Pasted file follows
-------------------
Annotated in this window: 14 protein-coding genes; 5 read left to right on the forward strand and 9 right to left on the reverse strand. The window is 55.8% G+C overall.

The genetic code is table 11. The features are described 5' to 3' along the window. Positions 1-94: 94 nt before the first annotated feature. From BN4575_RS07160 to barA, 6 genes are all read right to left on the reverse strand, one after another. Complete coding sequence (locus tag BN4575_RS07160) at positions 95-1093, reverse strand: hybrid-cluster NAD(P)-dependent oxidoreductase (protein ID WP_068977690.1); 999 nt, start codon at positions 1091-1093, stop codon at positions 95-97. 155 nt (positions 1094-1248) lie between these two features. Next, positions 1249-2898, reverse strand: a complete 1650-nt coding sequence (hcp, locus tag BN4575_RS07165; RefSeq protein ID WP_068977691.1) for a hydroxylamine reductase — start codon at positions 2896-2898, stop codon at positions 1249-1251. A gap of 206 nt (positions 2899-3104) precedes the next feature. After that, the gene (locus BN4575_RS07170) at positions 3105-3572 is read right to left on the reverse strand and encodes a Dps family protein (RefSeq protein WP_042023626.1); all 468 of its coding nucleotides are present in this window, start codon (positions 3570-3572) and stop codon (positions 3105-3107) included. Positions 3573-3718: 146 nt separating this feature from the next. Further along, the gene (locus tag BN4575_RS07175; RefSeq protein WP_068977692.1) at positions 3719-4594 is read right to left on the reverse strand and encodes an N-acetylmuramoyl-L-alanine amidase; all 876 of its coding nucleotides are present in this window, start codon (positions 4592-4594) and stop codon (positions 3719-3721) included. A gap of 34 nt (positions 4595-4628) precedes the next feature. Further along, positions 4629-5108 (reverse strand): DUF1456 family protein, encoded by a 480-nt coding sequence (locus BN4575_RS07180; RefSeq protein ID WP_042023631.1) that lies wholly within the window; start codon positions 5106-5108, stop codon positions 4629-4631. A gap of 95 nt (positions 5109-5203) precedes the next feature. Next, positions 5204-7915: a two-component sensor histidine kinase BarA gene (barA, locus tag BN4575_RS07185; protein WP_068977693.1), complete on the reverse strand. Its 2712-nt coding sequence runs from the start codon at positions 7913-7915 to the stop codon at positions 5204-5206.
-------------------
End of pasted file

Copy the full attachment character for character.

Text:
Annotated in this window: 14 protein-coding genes; 5 read left to right on the forward strand and 9 right to left on the reverse strand. The window is 55.8% G+C overall.

The genetic code is table 11. The features are described 5' to 3' along the window. Positions 1-94: 94 nt before the first annotated feature. From BN4575_RS07160 to barA, 6 genes are all read right to left on the reverse strand, one after another. Complete coding sequence (locus tag BN4575_RS07160) at positions 95-1093, reverse strand: hybrid-cluster NAD(P)-dependent oxidoreductase (protein ID WP_068977690.1); 999 nt, start codon at positions 1091-1093, stop codon at positions 95-97. 155 nt (positions 1094-1248) lie between these two features. Next, positions 1249-2898, reverse strand: a complete 1650-nt coding sequence (hcp, locus tag BN4575_RS07165; RefSeq protein ID WP_068977691.1) for a hydroxylamine reductase — start codon at positions 2896-2898, stop codon at positions 1249-1251. A gap of 206 nt (positions 2899-3104) precedes the next feature. After that, the gene (locus BN4575_RS07170) at positions 3105-3572 is read right to left on the reverse strand and encodes a Dps family protein (RefSeq protein WP_042023626.1); all 468 of its coding nucleotides are present in this window, start codon (positions 3570-3572) and stop codon (positions 3105-3107) included. Positions 3573-3718: 146 nt separating this feature from the next. Further along, the gene (locus tag BN4575_RS07175; RefSeq protein WP_068977692.1) at positions 3719-4594 is read right to left on the reverse strand and encodes an N-acetylmuramoyl-L-alanine amidase; all 876 of its coding nucleotides are present in this window, start codon (positions 4592-4594) and stop codon (positions 3719-3721) included. A gap of 34 nt (positions 4595-4628) precedes the next feature. Further along, positions 4629-5108 (reverse strand): DUF1456 family protein, encoded by a 480-nt coding sequence (locus BN4575_RS07180; RefSeq protein ID WP_042023631.1) that lies wholly within the window; start codon positions 5106-5108, stop codon positions 4629-4631. A gap of 95 nt (positions 5109-5203) precedes the next feature. Next, positions 5204-7915: a two-component sensor histidine kinase BarA gene (barA, locus tag BN4575_RS07185; protein WP_068977693.1), complete on the reverse strand. Its 2712-nt coding sequence runs from the start codon at positions 7913-7915 to the stop codon at positions 5204-5206.